|Northern mockingbirds are attracted to berry-producing plants and shrubs. Photo by J.J. Meyer|
Open spaces provide areas for certain species of birds to forage for food. But it can also spell danger. Layering tall, medium and low plants throughout the yard allows birds to take cover when they need it.
“Planting trees, shrubs and vines in different heights will make your yard more attractive to birds,” said Toni Bancroft, assistant manager of Armstrong Garden Center in Laguna Niguel. “The plants provide food, shelter and places to nest.”
Trees that invite birds include the Western Redbud, which produces vibrant magenta blossoms in the spring. Many species eat the seeds, while others tap the nectar of the flowers. Dense conifers provide hideaways for the birds, protecting them from wind and rain, as well as an escape from predators. Finches, pine siskins, chickadees and woodpeckers eat the seeds from the pine cones and glean insects from the bark. Oaks produce acorns, an important food source for California scrub jays and woodpeckers.
California native plants are particularly important because they are closely tied to the needs of the birds in our area, Bancroft explained. Having a diversity of these plants in your backyard habitat will attract a diversity of birds.
Penstemon, salvia, Lion’s Tail, cape honeysuckle, aloe and milkweed are just a few of the nectar-producing plants for hummingbirds, she said.
If you’re trying to entice goldfinches, let flowering plants go to seed. The diet of American and lesser goldfinches consists almost entirely of seed. Some bird enthusiasts claim they’re attracted to the color yellow, so add sunflowers, black-eyed Susan and goldenrod if you want goldfinches to flock to your yard. Thistle, grasses and weedy plants are also a draw for these showy birds.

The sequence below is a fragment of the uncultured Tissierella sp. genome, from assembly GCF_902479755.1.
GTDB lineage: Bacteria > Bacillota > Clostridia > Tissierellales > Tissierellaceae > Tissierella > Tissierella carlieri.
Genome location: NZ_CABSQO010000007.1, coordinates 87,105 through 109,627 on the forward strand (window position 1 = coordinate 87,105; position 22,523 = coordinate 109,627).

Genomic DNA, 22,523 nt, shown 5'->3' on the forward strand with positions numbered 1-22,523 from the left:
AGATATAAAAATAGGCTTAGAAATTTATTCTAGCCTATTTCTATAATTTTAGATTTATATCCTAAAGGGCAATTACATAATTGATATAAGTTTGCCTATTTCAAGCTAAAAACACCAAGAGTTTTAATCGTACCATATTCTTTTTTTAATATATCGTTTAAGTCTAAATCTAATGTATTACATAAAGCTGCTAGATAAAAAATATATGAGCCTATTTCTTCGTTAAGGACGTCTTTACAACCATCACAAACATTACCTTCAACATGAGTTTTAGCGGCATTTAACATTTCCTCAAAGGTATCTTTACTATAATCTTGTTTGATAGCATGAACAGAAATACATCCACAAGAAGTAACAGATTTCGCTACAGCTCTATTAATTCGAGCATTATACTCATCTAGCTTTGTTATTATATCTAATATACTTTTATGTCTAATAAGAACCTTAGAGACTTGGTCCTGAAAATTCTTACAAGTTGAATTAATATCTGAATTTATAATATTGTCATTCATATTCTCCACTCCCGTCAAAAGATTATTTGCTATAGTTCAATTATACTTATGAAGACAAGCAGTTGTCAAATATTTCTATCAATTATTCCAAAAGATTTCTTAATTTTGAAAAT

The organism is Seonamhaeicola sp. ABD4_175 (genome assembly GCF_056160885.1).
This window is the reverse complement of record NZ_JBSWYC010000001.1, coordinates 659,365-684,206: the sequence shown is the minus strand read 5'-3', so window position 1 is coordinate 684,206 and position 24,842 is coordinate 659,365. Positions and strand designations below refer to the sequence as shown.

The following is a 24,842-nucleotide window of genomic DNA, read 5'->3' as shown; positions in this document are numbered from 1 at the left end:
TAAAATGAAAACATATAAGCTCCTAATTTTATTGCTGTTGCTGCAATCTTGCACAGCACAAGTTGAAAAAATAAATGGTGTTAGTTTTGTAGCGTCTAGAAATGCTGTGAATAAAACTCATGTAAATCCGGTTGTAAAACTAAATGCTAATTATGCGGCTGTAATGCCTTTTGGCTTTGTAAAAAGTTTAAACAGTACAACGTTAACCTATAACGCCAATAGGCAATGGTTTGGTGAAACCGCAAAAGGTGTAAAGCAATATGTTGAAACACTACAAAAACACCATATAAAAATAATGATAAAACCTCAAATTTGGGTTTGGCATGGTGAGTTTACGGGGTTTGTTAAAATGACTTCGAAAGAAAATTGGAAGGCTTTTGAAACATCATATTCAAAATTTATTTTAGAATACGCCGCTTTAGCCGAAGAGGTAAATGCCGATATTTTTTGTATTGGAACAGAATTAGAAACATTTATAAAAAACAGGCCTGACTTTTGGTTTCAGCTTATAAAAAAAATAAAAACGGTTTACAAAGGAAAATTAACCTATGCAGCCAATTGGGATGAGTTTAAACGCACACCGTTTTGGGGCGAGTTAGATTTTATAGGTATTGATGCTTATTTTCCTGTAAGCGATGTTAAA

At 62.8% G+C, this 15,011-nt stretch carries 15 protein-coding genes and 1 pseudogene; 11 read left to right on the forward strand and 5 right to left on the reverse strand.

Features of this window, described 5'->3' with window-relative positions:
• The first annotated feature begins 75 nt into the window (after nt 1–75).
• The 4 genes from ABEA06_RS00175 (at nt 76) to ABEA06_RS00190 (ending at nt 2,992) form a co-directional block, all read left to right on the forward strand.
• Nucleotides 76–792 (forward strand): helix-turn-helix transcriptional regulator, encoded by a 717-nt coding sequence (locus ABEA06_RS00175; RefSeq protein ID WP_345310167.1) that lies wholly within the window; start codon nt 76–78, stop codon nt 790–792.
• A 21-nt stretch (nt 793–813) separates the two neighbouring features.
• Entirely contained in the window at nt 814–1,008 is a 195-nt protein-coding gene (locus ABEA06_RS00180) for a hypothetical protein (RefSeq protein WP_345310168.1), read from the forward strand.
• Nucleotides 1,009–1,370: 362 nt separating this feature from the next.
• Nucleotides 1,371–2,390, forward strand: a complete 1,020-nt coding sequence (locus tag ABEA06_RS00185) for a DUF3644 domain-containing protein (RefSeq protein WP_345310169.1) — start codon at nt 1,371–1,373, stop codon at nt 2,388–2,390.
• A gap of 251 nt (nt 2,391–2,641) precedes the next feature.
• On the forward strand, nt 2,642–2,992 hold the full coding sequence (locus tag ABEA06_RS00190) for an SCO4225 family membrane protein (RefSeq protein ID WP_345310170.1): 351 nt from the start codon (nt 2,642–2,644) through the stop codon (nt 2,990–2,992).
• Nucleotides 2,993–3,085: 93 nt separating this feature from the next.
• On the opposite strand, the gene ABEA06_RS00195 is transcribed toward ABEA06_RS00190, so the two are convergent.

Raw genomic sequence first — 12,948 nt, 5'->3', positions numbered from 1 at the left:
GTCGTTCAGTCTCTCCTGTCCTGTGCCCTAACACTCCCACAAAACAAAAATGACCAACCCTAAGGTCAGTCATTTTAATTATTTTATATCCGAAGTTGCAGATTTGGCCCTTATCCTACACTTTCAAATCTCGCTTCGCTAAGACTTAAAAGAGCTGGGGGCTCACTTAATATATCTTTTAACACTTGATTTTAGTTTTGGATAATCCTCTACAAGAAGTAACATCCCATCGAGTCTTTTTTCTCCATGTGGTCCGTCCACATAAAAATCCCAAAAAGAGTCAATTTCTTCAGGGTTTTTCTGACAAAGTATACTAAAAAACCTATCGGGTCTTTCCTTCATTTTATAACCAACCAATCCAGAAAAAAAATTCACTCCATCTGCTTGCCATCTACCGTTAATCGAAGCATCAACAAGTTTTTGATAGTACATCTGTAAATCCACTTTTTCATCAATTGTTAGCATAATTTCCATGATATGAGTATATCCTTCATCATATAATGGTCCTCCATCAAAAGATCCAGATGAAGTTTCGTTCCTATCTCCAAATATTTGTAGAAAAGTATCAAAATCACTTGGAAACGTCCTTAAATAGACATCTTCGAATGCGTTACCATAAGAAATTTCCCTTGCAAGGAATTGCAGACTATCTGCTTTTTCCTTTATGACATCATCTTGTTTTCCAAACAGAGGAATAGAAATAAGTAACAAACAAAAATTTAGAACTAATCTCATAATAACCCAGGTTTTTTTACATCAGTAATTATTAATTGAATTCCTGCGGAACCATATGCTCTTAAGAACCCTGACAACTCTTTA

Birds are beneficial to gardens. “They can be nature’s pest control,” she said.
Don’t be so quick to rake up every leaf in your yard. Insect-eaters, including California towhees and Bewick’s wrens scratch around in piles of leaves to forage for food.
Fruit-producing natives that grow well in our climate include California wild rose, holly-leaved cherry, wild strawberry, California coffeeberry, California grapes, Western serviceberry and toyon, a small evergreen shrub also known as Christmas berry or California holly.
Winter berry-producing native shrubs provide sustenance for year-round species including California thrashers, Western bluebirds, American robins, Northern flickers, Nuttall’s woodpeckers and Northern mockingbirds. Berries can also be magnets for winter visitors such as cedar waxwings.
If you plant blueberries, strawberries, blackberries and boysenberries for food, you’re likely to be sharing them with the birds. Mylar tape, similar to that used in vineyards, can be effective in scaring birds away from the berries until you’re ready to share the crop.
Armstrong Garden Centers offers free garden classes at all of its Orange County locations, except the Irvine outlet. “Growing Your Own Berries” will be the next topic at 9 a.m. Feb. 4. Workshops on bird gardening are offered periodically. For a schedule of upcoming events, go to armstronggarden.com. No registration is needed.